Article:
Too far away for that? Offer to research health conditions and treatments, find the best price for caregiving supplies, shop online for clothing or order groceries to be delivered. You could also help caregivers find free or affordable ongoing respite care or adult day care by contacting their local Area Agency on Aging (search in the Eldercare Locator, a federal directory of services for seniors).

Fun and pampering. Make a gift of a spa day, massage, mani-pedi, movie or theater tickets, a garden tour, wine-and-paint date or round of golf — whatever the caregivers in your life enjoy. If they have a gift certificate to use or an outing to look forward to (schedule it for them!), they might actually make the time to follow through. It's nice to also help arrange for care so taking a break is feasible.

Woman opening a box containing a gift basket

Kathrin Ziegler/Getty Images

Go big on gift baskets, and go for variety.

3. Comfort and joy

Gift basket or treat-of-the-month club. From cookies to cheeses to wine or beer, it's always a lift to get something yummy in the mail.

Coffee shop gift card. I can attest that sometimes the most warm and fuzzy positive experience in my day is simply getting a good cup of coffee or tea.

Cheerful flowers. Getting a flower delivery makes us all feel special. (Fresh flowers might be better for some than a plant that requires a lot of time and attention.)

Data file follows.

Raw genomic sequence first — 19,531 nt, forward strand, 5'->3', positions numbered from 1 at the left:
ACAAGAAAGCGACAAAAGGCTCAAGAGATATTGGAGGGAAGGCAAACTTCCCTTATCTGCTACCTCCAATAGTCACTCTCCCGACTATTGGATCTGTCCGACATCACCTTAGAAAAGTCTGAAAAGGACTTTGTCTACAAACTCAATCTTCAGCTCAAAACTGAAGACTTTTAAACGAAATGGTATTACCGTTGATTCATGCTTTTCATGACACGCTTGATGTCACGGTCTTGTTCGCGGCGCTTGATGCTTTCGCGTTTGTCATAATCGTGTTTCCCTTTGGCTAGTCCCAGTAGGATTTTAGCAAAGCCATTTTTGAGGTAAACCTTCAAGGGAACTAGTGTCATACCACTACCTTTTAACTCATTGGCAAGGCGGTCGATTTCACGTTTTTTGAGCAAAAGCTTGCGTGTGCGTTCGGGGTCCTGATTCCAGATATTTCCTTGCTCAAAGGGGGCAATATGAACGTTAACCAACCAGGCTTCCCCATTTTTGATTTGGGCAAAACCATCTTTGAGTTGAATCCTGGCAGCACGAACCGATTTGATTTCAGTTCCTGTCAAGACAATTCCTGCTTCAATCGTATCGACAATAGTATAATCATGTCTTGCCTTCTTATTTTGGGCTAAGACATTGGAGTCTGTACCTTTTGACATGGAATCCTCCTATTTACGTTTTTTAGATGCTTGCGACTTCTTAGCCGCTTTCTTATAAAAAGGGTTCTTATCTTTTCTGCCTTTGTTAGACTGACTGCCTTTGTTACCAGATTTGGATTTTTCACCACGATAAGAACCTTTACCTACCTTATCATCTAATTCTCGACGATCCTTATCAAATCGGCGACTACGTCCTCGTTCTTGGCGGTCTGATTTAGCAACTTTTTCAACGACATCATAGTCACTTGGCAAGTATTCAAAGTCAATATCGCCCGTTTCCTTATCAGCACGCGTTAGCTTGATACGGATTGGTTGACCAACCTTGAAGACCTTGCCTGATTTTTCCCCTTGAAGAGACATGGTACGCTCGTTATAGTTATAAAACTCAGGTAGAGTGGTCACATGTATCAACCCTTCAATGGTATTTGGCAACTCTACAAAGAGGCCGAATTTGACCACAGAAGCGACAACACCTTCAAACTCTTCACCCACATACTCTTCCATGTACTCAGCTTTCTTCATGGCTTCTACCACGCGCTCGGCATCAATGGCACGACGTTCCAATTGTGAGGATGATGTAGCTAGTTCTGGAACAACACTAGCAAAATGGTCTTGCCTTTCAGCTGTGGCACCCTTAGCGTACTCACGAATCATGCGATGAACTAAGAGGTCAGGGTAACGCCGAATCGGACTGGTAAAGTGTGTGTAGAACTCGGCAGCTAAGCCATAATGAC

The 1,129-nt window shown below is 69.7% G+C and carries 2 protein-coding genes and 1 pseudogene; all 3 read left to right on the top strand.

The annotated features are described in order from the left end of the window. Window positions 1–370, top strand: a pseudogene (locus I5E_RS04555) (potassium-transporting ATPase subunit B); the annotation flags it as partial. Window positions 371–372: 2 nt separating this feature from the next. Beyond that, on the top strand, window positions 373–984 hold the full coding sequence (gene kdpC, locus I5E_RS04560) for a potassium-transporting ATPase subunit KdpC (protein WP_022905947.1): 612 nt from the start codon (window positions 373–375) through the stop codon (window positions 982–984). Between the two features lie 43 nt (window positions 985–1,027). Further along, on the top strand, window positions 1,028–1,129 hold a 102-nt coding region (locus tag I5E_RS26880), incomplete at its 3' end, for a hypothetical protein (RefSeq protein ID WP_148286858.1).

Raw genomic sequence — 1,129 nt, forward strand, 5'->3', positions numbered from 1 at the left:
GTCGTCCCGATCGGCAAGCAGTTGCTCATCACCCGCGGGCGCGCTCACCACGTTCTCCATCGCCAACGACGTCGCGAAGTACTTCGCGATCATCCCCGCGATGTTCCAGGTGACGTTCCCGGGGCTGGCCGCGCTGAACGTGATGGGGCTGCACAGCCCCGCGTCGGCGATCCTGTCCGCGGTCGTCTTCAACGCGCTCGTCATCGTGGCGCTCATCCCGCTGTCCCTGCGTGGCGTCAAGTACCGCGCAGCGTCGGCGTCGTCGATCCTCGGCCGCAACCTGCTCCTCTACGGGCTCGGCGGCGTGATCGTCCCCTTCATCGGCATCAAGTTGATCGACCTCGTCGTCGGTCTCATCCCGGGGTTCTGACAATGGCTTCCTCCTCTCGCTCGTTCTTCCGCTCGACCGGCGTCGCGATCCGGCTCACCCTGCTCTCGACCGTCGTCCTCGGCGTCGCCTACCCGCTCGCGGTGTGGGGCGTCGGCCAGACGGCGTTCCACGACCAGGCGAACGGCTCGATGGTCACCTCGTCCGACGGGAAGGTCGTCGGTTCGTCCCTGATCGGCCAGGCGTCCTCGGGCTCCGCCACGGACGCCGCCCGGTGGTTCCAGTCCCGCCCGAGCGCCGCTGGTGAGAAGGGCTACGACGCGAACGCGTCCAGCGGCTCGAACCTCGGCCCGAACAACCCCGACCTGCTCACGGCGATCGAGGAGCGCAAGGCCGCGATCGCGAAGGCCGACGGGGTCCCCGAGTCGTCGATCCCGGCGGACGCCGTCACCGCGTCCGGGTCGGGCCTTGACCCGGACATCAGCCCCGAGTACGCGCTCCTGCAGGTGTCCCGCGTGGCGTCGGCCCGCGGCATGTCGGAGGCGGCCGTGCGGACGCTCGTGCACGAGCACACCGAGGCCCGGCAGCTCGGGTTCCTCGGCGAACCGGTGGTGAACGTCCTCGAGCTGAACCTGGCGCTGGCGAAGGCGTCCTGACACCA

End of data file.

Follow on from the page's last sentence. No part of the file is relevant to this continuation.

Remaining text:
Messages of encouragement. Send caregivers a greeting card every week or month that expresses your admiration, appreciation and faith in them. Try Greeting Card UniverseHallmarkCafePress or the Senior Shower Project's Caregiver Cards. You can order cards online and have them sent directly to a caregiver.

A funny book or movie. Laughter is good for the body and soul. Think about the caregivers’ taste in humor, of course — they may not laugh at the same things you find funny.

Decorations. Help busy caregivers decorate for the holidays — or do it for them — so they can more fully experience seasonal joys.

Caregivers often feel invisible, so, honestly, even the smallest gift, if it shows you are thinking of them and you appreciate the effort they're making for their (and perhaps your) loved ones, is a beautiful thing.

Editor's note: This column, originally published in December 2016, has been updated with new gift ideas.

What not to give caregivers

Here are a few no-nos when scouting presents for family caregivers.

  • Don't get anything that will wind up costing us more time or energy, or that is unrealistic to use. For example, don't get a digital picture frame that requires us to organize and download photos — it will never happen. (On the other hand, a frame with photos already downloaded would be great.)

  • Don't get anything that needs assembly, unless you (or someone you hire) will put it together for us. Gifts that are projects are no gift to a busy caregiver.

  • And please don't get us a fantastic weeklong vacation if we can't take that much time away from caregiving. If we can, however, by all means go for it and help arrange for our loved ones’ care while we are away!

– Amy Goyer 

Amy Goyer is AARP's family and caregiving expert and author of Juggling Life, Work and Caregiving. Connect with Amy on amygoyer.comFacebookLinkedInTwitterYoutube, in AARP's Online Community and in the AARP Facebook Family Caregivers Group.